From:
Fred Hopengarten K1VR 617/2590088
Six Willarch Road
Lincoln, MA 017735105
permanent email address: fhopengarten@mba1972.hbs.edu
On Fri, 5 Sep 1997 15:31:24 0700 palomino!rabbit!darrel@uunet.uu.net
(Darrel Van Buer) writes:
>
>The conversion was from memory, I haven't looked at the code document
>in some time.
>
>The definitive source for the conversions (and factors for round vs
>flat loads) is probably
>in EIA222.
>
>In looking at manufacturers' data sheets, there seems to be two
>different sets of numbers
>used (maybe older vs newer EIA222 revisions?). In either case, force
>is proportional to
>the square of windspeed (so 70 MPH is about twice 50 MPH), but Mosley
>and Heights figure
>20 psf at 80 MPH while HyGain and US Towers use 25 psf at 80 MPH. I
>derived 88 MPH as
>sqrt(30psf/25psf) * 80 MPH.
>An additional confusing factor is flat vs round, since a round element
>has a wind load about
>2/3 of a flat element of the same projected area. Off hand, I don't
>see how to get exactly the
>Rohn rating from either set of common numbers (80 MPH as 25 psf gives
>87.64 MPH for 30 psf,
>70 MPH as 20 psf gives 85.7 MPH, Rohn's 30 psf at 83.3 MPH gives 27.7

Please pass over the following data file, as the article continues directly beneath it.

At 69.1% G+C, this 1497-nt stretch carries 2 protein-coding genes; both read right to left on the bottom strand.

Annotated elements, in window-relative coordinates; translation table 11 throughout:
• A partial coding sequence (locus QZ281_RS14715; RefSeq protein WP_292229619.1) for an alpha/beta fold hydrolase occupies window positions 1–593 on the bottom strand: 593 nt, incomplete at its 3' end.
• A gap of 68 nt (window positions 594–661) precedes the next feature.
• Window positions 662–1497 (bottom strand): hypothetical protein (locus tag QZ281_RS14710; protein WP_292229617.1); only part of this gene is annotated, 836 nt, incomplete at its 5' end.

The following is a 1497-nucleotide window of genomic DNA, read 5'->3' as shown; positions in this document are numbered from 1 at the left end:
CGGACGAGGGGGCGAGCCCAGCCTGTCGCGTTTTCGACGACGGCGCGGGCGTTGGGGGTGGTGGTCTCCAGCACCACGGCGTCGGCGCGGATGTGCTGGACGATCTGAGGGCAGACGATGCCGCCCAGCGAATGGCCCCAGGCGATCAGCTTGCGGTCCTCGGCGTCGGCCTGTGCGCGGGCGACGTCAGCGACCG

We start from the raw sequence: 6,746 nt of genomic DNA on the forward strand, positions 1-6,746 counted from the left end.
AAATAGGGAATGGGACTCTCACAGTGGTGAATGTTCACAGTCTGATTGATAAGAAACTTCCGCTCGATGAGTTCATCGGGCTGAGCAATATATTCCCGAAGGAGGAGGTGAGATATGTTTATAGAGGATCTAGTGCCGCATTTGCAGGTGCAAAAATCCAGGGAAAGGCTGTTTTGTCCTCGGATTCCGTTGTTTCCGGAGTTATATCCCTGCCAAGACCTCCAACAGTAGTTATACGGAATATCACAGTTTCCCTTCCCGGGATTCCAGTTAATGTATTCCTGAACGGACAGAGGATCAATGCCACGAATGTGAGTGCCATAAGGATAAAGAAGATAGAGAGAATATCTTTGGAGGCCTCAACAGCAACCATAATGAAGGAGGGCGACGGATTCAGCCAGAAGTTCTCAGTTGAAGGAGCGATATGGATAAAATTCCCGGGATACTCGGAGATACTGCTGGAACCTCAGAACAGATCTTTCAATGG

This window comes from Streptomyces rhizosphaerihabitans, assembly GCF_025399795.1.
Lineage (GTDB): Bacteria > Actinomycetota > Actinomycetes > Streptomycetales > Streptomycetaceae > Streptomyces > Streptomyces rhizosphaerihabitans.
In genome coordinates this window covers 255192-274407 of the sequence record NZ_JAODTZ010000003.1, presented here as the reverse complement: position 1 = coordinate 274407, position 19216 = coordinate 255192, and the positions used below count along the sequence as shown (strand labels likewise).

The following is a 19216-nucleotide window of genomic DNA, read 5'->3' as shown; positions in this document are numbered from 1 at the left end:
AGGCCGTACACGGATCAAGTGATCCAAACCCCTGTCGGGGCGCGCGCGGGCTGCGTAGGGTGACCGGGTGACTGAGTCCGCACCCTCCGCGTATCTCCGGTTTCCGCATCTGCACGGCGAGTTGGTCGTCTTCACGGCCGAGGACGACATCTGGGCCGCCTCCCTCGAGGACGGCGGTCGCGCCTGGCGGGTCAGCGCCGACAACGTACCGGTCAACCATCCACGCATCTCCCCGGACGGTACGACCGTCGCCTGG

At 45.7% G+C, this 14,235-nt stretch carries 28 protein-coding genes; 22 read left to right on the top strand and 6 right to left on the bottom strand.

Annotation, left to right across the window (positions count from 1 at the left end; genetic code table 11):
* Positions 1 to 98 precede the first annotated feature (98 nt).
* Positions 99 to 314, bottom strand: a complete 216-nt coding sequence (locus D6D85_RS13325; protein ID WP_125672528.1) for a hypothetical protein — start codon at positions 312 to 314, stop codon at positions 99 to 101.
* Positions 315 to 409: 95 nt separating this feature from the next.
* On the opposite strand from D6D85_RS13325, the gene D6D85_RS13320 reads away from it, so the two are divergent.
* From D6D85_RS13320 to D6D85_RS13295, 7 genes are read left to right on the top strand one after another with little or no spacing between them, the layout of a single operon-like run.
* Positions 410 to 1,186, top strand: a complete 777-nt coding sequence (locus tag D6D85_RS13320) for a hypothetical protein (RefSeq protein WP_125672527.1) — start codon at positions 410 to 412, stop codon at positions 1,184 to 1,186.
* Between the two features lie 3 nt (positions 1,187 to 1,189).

>psf at 80 MPH) but it is certainly in the ballbark. The common
>figures
>may be enough of an approximation that the Rohn numbers are valid, or
>nearly so.
>Unless you are aiming for as close to 100% capacity as your building
>codes allow, the Rohn
>figures are likely the safest to use for a Rohn tower, permit wise.
> Darrel AK6I
Dear Darrel:
A very interesting discussion. Very interesting. The problem is
that the industry has not adopted a standard. Furthermore, there is the
tough question as to what is "safe." For example, Rohn uses a safety
factor of 3, while Cushcraft uses a safety factor of 1.25. My friends
who are mechanical engineers tell me that 1.25 is closer to
"appropriate," and comment that the real reason for Rohn to use 3 is to
sell Rohn 55 when Rohn 45 would do. No serious mechanical engineer has
ever told me to use more than 1.5. Ever.
In the meantime, hams who are opposed by neighbors on what are
really other grounds are forced to spend mucho dineros to meet some
unrealistically high construction requirement, or forego a tower and
beam. Many give up.
In my view, too many. For that reason, I am exploring the idea
of trying to create some minimum standards as "recognized." This effort
may even attempt to change national bldg codes (BOMA Code).
Fred K1VR

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